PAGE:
“She’s a precisian,” Salamander said.
It was the rarest of magical specialties. As healers were rarer than necromancers, so the world gave birth to entropomancers galore—and only a very few of their opposites. Or complements, if you preferred—the Wizards whose art and science was that of perfected patterns and perfect numbers, of completed cycles and completed vows. Their magic was powerful and insinuating: it worked through mechanisms as subtle as the layout of rooms in a house or words in a promise. It could take years in reaching fruition, and those affected might never know.
The great precisians of history had propped up crumbling empires and founded colleges that endured a thousand years. They had a gift for making things permanent. Bijou suspected it was good there were so few of them. Otherwise the whole world might find itself trapped in unchanging amber, a fly unable to buzz.
If somebody with such an ability were to master the potent, corrupt powers of ancient Erem…Bijou would have liked to say the implications did not bear considering. But unfortunately, considering it was suddenly her job. The nausea and cold chills just came with the territory.
Should she obtain the powers of Erem, the foreign sorcerers’ nemesis would wield all-too imaginable power.
“Irrevocable curses,” Kaulas said, as if tasting it. “Enduring, impassable structures of death.”
“You don’t have to sound so happy about it.” Bijou glanced at the prince for confirmation. His expression gave assent. “I think we can help you.”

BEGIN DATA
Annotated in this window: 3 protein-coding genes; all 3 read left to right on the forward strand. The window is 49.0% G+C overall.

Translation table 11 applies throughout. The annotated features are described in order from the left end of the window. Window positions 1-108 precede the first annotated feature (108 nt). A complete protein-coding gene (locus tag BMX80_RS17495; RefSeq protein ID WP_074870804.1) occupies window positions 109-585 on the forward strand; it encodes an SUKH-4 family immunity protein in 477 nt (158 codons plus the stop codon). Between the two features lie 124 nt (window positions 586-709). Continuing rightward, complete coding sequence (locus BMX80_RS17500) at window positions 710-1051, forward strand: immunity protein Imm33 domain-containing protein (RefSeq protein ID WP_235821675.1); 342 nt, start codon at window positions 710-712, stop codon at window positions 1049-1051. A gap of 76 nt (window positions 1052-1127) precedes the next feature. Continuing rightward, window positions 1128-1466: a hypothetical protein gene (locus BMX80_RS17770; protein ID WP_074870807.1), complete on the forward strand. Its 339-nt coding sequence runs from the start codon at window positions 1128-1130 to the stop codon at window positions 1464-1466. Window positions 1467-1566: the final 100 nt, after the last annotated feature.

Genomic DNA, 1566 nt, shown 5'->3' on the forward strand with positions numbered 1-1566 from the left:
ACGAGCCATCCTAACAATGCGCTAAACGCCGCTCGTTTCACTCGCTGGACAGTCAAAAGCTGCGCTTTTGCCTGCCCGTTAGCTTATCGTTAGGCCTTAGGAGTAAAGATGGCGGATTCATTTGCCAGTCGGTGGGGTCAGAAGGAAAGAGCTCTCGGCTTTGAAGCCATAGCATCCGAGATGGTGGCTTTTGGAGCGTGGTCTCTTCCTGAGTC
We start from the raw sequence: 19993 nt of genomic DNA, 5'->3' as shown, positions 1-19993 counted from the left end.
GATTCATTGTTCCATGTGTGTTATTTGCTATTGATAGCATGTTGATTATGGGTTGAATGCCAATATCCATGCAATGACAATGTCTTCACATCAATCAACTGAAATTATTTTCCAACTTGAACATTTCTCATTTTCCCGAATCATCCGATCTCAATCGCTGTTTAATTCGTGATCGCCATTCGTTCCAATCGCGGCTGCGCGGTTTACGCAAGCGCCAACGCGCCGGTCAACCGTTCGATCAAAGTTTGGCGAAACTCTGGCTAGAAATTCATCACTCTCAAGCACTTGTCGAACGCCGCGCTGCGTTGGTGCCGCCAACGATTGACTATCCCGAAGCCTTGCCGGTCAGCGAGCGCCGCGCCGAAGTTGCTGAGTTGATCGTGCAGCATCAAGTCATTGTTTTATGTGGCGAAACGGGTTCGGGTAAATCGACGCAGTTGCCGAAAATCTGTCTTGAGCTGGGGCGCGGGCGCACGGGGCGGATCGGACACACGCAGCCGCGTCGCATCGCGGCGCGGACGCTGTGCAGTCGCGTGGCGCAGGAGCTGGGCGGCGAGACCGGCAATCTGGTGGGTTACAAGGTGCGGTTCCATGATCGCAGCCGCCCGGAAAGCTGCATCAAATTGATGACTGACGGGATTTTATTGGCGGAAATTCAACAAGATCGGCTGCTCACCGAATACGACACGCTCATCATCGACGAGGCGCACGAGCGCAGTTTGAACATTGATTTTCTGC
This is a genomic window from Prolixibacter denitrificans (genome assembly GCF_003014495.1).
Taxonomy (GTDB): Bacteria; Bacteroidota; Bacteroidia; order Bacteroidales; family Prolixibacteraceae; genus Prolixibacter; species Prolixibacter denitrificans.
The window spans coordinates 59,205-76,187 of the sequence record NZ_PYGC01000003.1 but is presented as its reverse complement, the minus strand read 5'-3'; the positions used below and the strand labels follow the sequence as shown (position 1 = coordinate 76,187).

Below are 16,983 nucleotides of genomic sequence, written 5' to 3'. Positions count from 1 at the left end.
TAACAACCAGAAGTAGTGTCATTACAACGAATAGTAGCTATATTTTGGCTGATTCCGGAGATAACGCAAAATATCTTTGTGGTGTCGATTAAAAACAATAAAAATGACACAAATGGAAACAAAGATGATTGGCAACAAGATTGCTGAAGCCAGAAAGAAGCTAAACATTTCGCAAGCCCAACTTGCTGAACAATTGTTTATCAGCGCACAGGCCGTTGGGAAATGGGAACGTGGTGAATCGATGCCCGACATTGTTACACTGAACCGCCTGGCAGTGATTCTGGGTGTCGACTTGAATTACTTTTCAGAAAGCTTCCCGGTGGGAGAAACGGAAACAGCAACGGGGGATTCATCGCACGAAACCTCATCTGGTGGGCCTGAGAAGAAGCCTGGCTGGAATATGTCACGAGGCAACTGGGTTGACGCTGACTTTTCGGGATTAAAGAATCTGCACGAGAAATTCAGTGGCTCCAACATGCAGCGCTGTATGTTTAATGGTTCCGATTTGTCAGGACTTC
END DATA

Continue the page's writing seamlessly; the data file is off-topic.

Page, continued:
Messaline was called the City of Jackals, and jackals in quantity haunted its crooked streets. But Messaline had been built on the ruins of a previous city, a city rarely spoken of, as if to call its name might induce it to wake and shake the living city off its back. Messaline had inherited that city’s epithet; the original City of Jackals was Erem.
And the Erem in whose bones Messaline stood was not even the first Erem. Out beside the erg, abandoned to the endless rippling dunes of the Mother Desert, there was another, even more ancient city—one not so much in ruins as simply abandoned where it stood, hewn from the living rock of a sandstone valley. No one was exactly certain why it had been left for the desert to reclaim, but visiting Ancient Erem was said to be perilous in the extreme. Legend held it to be not merely the haunt of ghosts, but the lair of monsters and of inhuman beasts that dined on human flesh. There were said to be curses there that lay in wait for the unwary, and insects that would burrow into a body and eat the brain from the inside out.
Prince Salih was not the sort to be put off easily by tales of ghuls and myrmecoleons, however. Once the Northerners argued their plan—and Bijou countenanced it—it seemed as if it took fire within him. He would not be content merely to extend them permission and as much of a safe-conduct as he was capable (which meant, in practice, however much the desert tribes might be willing to honor)—no, the prince himself would visit Erem. Again.
As if the first time had not been enough.
Which meant that his faithful friends and adventuring companions, the Wizards Bijou and Kaulas, must accompany him.
Bijou could not argue it: the precisian must be stopped. And surely six of them, half of whom were experienced in the horrors and pitfalls of ancient Erem, stood a better chance than three neophytes. It was the job; it was their duty. To the city and to the world.